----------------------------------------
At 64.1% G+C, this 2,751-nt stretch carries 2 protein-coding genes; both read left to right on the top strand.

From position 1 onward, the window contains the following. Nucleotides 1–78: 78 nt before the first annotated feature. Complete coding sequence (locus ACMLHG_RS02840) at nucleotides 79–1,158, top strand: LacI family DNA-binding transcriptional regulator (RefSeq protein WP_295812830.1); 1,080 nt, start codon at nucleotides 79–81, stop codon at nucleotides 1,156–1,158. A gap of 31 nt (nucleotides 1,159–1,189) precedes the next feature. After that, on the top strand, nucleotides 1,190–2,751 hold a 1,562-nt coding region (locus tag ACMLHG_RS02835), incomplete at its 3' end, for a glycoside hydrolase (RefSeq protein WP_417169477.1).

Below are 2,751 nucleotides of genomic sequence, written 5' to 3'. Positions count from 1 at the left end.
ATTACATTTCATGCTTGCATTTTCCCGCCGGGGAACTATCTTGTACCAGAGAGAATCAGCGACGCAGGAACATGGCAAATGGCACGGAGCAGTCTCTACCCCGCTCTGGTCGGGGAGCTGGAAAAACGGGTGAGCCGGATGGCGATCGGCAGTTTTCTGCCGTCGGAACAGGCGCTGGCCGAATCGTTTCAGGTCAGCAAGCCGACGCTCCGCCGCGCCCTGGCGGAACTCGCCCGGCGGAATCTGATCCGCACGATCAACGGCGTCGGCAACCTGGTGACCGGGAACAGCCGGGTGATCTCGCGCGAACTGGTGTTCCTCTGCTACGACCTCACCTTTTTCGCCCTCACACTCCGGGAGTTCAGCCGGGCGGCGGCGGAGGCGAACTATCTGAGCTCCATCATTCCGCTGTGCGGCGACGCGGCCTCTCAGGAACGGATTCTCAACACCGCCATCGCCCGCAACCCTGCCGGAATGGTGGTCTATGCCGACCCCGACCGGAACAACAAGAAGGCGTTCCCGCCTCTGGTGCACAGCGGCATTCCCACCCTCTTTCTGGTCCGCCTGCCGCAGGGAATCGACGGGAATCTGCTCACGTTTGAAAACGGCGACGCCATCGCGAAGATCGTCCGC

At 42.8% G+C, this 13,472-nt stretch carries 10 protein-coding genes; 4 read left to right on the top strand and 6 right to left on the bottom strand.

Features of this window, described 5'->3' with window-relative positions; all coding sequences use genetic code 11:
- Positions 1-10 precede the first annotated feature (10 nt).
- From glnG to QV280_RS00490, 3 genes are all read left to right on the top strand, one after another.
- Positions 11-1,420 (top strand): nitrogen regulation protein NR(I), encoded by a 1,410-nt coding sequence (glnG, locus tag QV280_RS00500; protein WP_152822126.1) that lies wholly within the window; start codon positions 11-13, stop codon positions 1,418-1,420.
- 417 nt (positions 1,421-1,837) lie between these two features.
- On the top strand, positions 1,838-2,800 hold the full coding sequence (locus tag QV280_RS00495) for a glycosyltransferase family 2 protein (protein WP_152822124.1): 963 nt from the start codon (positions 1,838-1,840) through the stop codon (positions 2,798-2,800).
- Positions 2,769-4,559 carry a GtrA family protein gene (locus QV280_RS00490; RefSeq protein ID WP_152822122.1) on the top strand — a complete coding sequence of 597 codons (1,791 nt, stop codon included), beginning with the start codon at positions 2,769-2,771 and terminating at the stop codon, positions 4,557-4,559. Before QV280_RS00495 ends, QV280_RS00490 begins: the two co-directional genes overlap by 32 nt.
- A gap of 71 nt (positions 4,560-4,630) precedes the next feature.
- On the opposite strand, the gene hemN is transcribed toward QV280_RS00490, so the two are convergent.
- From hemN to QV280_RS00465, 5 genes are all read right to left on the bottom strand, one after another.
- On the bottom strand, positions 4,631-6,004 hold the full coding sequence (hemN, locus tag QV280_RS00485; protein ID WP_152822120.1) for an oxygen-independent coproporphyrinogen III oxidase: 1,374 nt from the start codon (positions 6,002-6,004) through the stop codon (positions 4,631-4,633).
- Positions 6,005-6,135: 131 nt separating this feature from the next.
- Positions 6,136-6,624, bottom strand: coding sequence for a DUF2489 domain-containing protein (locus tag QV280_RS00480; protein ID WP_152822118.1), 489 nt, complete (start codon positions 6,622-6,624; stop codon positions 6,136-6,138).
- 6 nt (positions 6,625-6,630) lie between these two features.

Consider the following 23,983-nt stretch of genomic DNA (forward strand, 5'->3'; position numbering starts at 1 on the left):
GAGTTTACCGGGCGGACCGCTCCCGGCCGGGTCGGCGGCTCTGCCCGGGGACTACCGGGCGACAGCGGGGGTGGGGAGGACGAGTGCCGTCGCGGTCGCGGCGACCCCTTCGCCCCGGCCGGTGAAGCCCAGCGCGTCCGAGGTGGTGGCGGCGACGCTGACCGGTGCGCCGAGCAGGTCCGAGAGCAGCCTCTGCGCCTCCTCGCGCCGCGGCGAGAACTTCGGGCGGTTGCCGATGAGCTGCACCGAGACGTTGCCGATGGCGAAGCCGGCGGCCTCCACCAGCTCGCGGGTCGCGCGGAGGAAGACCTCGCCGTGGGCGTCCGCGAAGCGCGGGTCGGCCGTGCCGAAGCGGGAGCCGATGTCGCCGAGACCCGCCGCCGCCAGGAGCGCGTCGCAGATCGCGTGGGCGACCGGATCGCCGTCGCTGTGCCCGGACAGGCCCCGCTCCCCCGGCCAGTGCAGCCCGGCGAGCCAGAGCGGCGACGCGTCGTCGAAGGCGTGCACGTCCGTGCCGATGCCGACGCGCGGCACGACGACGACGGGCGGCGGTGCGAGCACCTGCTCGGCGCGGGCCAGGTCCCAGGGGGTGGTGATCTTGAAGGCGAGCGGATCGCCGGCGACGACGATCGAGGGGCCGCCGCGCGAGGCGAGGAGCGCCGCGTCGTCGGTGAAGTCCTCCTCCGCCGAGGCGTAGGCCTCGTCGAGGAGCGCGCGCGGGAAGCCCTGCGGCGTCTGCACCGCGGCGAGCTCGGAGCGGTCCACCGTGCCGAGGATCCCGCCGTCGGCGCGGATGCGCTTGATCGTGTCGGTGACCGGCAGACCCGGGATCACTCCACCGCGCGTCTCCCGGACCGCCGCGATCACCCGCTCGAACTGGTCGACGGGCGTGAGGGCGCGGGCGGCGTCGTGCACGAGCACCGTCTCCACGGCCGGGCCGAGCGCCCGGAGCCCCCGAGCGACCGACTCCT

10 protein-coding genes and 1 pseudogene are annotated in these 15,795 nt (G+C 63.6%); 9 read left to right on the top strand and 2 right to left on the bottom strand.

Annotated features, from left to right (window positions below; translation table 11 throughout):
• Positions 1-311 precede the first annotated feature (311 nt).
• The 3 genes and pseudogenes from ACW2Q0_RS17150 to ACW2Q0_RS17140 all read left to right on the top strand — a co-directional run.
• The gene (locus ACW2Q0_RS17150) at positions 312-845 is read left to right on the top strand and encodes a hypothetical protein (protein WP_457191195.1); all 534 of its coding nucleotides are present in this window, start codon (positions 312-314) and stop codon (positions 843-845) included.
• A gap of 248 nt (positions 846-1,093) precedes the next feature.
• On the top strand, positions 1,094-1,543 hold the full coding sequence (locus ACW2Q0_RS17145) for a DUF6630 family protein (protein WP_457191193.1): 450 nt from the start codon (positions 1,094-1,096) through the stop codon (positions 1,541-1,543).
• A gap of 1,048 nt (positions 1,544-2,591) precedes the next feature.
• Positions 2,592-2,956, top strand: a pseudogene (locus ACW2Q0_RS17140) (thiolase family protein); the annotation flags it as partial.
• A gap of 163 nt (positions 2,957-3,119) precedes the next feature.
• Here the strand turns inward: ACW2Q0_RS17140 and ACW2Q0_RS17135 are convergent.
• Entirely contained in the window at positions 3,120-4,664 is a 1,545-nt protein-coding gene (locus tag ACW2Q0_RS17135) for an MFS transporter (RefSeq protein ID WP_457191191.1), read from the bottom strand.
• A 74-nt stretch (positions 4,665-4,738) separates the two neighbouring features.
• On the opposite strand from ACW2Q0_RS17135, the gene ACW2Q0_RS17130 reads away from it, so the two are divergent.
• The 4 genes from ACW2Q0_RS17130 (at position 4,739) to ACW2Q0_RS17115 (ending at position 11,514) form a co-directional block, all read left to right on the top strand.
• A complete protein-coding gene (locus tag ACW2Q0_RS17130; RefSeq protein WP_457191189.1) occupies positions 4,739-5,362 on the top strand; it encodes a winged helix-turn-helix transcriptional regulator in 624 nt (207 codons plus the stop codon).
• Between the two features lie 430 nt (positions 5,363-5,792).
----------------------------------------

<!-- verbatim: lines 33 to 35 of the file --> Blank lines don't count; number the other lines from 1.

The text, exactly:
• Entirely contained in the window at positions 3,120-4,664 is a 1,545-nt protein-coding gene (locus tag ACW2Q0_RS17135) for an MFS transporter (RefSeq protein ID WP_457191191.1), read from the bottom strand.
• A 74-nt stretch (positions 4,665-4,738) separates the two neighbouring features.
• On the opposite strand from ACW2Q0_RS17135, the gene ACW2Q0_RS17130 reads away from it, so the two are divergent.